We had been talking perhaps five minutes. We were ready now to start away. Derek said:

"Whatever comes, Charlie, I want you to take care of Hope. Guard her for me, will you?"

I said, "Yes, I will try to." Hope smiled as she held out her hand to me. "I will not be afraid, with Derek's friend."


HER English was of different intonation from our own, but it was her native language, I could not doubt.

I took her cold, slightly trembling hand. "Thank you, Hope."

Her eyes were misty with starlight. Tender eyes, but the tenderness was not for me.

"Yes," I repeated. "You can depend upon me, Derek."

We left the hillock. A food-laden cart came along the road. The driver, a boy vivid in jacket and wide trousers of red and blue, bravely worn but tattered, ran alongside guiding the oxen. When they had passed we followed, and presently we came to the cloaks Hope had hidden. Derek and I donned them. They were long crimson cloaks with hoods.

Hope said, "Many are gathering for the festival shrouded like that. You will not be noticed now."

Further along the road we reached a little eminence. I saw the river ahead of us, and a river behind us. And a few miles to the south, an open spread of water where the rivers joined. Familiar contours! The Hudson River! The East River. And down at the end of the island, New York Harbor.

Hope gestured that way. "The king's palace is there."

We were soon passing occasional houses, primitive thatched dwellings. I saw inside one. Workers, were seated over their frugal evening meal. Always the same vivid garments, jaunty but tattered. We passed one old fellow in a Held, working late in the starlight. A man bent with age, but still a tiller of the soil. Hope waved to him and he responded, but the look he gave us as we hurried by shrouded in our crimson cloaks was sullenly hostile.

We came to an open cart. It stood by the roadside. An ox with shaggy coat and spreading horns was fastened to the fence. It was a small cart with small rollers like wheels. Seats were in it and a vivid canopy over it. We climbed in and rumbled away.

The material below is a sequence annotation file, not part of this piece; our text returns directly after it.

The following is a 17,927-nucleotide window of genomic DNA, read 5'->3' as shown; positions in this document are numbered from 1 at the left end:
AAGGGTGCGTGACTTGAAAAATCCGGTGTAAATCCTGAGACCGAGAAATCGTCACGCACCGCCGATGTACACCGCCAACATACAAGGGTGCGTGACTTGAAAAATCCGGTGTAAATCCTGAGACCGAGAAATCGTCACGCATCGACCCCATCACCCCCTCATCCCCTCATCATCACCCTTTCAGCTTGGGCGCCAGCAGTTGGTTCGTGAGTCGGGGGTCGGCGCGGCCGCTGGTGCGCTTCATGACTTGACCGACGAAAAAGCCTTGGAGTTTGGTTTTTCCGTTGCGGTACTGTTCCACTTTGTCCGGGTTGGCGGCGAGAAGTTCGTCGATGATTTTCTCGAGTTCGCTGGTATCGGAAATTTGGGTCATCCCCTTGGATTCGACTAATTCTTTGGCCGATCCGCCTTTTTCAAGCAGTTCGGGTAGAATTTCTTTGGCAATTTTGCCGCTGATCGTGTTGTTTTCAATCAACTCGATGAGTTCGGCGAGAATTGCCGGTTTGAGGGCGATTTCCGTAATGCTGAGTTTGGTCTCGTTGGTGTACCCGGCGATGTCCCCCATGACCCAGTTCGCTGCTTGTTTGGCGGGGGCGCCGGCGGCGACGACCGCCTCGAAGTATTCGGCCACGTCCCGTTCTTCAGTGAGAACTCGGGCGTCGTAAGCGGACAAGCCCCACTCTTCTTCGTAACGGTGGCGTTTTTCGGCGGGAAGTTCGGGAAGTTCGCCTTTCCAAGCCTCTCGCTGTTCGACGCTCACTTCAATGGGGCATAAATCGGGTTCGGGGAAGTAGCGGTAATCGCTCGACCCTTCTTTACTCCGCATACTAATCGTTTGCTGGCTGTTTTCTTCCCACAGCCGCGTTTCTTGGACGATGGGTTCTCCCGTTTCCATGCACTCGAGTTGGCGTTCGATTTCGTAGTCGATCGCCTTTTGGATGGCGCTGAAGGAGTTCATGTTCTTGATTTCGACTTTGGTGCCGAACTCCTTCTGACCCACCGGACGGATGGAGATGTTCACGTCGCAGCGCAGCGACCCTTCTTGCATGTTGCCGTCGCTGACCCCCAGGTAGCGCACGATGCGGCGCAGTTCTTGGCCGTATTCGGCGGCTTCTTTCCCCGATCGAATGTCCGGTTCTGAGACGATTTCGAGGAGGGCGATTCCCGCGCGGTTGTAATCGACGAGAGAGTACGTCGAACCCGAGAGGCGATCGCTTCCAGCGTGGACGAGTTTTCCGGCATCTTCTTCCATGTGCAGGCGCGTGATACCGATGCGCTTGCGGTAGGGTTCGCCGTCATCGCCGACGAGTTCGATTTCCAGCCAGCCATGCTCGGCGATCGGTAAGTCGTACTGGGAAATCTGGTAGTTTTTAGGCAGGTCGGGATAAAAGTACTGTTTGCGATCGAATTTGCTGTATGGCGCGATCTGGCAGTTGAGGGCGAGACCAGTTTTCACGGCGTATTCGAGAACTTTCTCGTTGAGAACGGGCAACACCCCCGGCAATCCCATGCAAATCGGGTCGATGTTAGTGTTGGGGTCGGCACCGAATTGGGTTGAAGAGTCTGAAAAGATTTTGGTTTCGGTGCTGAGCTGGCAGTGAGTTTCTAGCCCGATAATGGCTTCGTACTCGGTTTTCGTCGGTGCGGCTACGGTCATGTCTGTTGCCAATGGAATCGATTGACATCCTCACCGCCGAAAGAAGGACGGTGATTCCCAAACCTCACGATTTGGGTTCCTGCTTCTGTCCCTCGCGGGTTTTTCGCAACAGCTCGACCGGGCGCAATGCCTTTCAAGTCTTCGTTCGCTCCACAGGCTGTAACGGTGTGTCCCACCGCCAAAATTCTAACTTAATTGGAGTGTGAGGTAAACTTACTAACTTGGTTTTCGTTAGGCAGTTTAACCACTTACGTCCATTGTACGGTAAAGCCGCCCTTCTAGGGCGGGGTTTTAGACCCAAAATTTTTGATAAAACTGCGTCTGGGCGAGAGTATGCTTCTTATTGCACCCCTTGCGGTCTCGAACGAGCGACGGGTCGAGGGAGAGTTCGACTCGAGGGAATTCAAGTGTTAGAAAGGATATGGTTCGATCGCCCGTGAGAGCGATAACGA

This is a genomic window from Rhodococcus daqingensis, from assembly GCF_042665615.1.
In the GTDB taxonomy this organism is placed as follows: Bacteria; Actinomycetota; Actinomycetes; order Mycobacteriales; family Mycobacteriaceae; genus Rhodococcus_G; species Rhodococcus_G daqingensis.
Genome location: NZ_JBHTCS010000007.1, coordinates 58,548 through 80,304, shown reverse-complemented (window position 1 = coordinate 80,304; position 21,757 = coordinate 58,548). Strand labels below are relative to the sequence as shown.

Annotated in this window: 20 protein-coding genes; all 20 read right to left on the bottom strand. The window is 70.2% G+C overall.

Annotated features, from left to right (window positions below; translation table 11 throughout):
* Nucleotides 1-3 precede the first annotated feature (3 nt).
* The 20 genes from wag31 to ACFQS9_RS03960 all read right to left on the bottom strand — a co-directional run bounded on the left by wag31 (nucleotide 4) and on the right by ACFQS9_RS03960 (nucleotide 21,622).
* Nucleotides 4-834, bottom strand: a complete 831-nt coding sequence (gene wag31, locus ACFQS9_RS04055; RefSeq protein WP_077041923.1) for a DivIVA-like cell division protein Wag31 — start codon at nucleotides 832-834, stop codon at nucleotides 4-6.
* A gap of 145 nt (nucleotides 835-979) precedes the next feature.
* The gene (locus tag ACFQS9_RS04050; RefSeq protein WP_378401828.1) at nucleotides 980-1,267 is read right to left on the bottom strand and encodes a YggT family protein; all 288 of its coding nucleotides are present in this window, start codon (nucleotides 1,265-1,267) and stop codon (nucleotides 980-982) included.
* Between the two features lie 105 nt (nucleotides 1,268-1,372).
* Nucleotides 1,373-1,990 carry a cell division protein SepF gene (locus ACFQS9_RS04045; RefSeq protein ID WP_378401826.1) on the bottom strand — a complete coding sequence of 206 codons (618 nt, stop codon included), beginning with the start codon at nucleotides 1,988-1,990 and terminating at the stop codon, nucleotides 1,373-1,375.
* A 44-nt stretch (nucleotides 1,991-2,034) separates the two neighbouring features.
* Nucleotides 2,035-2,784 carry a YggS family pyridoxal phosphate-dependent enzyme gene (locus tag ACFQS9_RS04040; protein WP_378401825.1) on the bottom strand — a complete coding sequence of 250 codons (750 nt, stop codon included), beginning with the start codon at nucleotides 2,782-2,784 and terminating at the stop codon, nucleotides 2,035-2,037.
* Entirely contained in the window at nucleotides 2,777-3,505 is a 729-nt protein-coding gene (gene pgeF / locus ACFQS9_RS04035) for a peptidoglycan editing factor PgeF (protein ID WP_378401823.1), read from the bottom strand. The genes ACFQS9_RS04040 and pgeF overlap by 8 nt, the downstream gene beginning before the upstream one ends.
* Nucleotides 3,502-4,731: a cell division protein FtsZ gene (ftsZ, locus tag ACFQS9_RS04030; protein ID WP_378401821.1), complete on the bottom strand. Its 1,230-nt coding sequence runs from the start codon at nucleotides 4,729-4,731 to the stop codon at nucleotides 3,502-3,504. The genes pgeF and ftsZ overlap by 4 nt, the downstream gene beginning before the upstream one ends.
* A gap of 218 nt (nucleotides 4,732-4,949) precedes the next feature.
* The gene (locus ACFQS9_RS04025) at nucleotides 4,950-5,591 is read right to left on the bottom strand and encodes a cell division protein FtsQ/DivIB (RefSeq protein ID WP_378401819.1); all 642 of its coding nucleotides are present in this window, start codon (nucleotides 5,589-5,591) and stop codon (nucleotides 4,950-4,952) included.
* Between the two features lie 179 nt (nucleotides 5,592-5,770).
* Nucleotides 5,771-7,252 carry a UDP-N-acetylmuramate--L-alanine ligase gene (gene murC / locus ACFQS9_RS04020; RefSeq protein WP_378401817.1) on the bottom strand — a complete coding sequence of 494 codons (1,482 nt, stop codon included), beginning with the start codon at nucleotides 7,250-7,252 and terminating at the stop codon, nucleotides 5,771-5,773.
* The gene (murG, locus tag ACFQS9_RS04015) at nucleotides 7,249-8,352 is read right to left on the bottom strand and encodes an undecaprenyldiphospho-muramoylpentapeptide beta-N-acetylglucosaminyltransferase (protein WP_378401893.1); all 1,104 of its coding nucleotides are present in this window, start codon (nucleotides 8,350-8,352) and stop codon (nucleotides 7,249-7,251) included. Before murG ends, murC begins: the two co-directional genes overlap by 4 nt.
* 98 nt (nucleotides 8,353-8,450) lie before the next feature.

AND this starlit road in our own world was Broadway! We were presently passing close to the river's edge. This quiet, peaceful, starlit river! Why, in our world it was massed with docks! Great ocean liners, huge funneled, with storied decks lay here! Under this river, tunnels with endless passing vehicles! Tubes, with speeding trains crowded with people! The reality here was so different! Behind us what seemed an upper city was strung along the river. Ahead of us also there were streets and houses, the city of the workers. A bell was toiling. Along all the roads now we could see the moving yellow spots of lights on the holiday carts headed for the festival. And there were spots of yellow torchlight from boats on the river.

We soon were entering the city streets. Narrow dirt streets they were, with primitive shacks to the sides. Women came to the doorways to stare at our little cart rumbling hastily past. I was conscious of my crimson cloak, and conscious of the sullen glances of hate which were flung at it from every side, here in this squalid, forlorn section where the workers lived.

Along every street now the carts were passing, converging to the south. They were filled, most of them, with young men and girls, all in gaudy, costumes. Some of them, like ourselves, were shrouded in crimson cloaks. The carts occasionally were piled with flowers. As one larger than us, and moving faster rumbled by, a girl in it stood up and pelted me with blossoms. She wore a crimson robe, but it had fallen from her shoulders. I caught a glimpse of her face, framed in flowing dark hair, and of eyes with laughter in them, mocking me, alluring.

We came at last to the end of the island. There seemed to be a thousand or more people arriving, or here already. The tip of the island had an esplanade with a broad canopy behind it. Burning torches of wood gave flames of yellow, red and blue fire. A throng of gay young people promenaded the walk, watching the arriving boats.


AND here, behind the walk at the water's edge, was a garden of trees and lawn, shrubs and beds of tall vivid flowers. Nooks were here to shelter lovers, pools of water glinted red and green with the reflected torchlight. In one of the pools I saw a group of girls bathing, sportive as dolphins.

To one side at a little distance up the river, banked against the water, was a broad, low building: the palace of the king. About it were broad gardens, with shrubs and flowers. The whole was surrounded by a high metal fence, spiked on top.